Some tweets may be rather mundane, like comments on the weather, but still give a taste of personality. In the summer Editor Sarah Shumway tweeted, "is there a snowy, chilly book you can recommend that will take me far, far away from the muggy afternoon?" By contrast Editor Kristin Daly tweeted on another day, "But the REAL excitement: Mailroom just brought me advance copies of two fab fall books. Hooray! This rainy, gloomy day is def. looking up."

They all worry about whether their books will do well. Here's a tweet from Editor Elizabeth Law, "Now that G-Force is a hit, I am hoping that guinea pigs will ride a wave of uber-popularity, in time for our own Guinea Dog." Or have hopes for their books. This blog shares some comments from Editor Nancy Mercado on Neil Armstrong Is My Uncle.

Interviews of these figures are often online, too. On this site Editor Laura Arnold discusses editing and publishing book. Sometimes the interviews are directly on the publishing house's site as is the case for this one for Editor Louise May.

So interested in an editor or agent? Of course, you'll read books they've edited and agented, attend conferences where they are, but also find out as much as you can about them on the internet.

Some Useful Resources: Bloggers Who Interview Agents and Editors

Alice Pope's CWIM Blog - http://cwim.blogspot.com
Cynthia Leitich Smith - http://cynthialeitichsmith.blogspot.com
Cynthea Liu - http://www.writingforchildrenandteens.com/ in her "Take the Dare" challenge
Wordhustler by John L. Singleton and Anne Walls

You have to write a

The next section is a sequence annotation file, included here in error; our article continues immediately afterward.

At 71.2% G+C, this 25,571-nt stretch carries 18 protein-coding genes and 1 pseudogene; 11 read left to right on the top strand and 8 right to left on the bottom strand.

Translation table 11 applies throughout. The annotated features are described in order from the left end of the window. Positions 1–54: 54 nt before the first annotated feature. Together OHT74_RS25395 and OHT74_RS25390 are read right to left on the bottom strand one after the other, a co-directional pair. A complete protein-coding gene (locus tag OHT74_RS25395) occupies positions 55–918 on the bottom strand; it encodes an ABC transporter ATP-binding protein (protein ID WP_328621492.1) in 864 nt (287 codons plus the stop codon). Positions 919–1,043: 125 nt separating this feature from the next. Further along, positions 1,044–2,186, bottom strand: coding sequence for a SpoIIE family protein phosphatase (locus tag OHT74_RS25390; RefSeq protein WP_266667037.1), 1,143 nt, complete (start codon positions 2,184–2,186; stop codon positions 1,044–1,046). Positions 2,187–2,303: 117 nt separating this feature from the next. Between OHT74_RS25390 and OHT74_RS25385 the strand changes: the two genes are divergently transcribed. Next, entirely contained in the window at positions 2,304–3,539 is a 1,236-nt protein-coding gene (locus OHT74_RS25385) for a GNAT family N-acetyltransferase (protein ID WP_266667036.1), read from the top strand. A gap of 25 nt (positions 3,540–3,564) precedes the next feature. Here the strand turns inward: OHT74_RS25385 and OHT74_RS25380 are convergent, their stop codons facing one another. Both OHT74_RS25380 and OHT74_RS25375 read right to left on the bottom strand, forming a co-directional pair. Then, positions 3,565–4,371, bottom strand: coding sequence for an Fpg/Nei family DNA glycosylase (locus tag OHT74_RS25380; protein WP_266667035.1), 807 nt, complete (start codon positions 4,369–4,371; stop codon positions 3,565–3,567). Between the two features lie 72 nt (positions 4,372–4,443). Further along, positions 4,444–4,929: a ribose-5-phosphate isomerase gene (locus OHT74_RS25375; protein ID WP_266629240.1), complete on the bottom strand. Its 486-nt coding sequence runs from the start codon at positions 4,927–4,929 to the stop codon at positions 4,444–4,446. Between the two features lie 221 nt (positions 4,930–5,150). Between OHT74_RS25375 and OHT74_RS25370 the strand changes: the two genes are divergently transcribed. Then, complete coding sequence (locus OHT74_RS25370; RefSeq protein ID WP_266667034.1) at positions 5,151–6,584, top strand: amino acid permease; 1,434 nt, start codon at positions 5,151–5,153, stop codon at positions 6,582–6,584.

You have to write a lot. And you have to rewrite what you wrote a lot more.

Holly Black

If I haven't written it,

If I haven't written it, I can't fix it. The real fun part of writing is revising.

Graham Salisbury

You thought you had it tough? - Sweetgrass Basket

sweet-grassbasket.jpgTry early 1900s when you are forced to leave your father and go to the Carlisle Indian Industrial School where people look down on you!

In Sweetgrass Basket (Dutton, 2005) Mohawk sisters, Mattie and Sarah, are sent away after the death of their mother. This novel is told in verse and from both girls' viewpoints. It's hard for them to have to think in English and to give up their culture, but it's harder knowing they can't see their father.

Thanks to Readergirlz for introducing me to this historical novel!

Marlene Carvell was inspired to write this story based on her husband's great-aunt's experience. Read more about the author at Readergirlz and her own site.

Powerful Book - Hate List

hate list.jpgHate List (Little, Brown 2009) by Jennifer Brown is one of those "must read" books. Valerie Leftman's school can't decide if she is a hero or a villain. It was her boyfriend who opened fire in the school commons killing and wounding students last May. Is she a hero for taking a bullet for another student when she tried to stop Nick? Or did she plan it with him with their "Hate List" and discussions about suicide? Now she's going back to school after the summer. Her counselor says she can do this, but Val is not so sure.

Watch the book trailer here.

Check out the first chapter on Jennifer's website: http://www.jenniferbrownya.com/abouthatelist.htm.

Change is not made without

Change is not made without inconvenience, even from worse to better.

Richard Hooker

We must wake up knowing

We must wake up knowing we have work to do and go to bed knowing we have done it.

Audrey Lord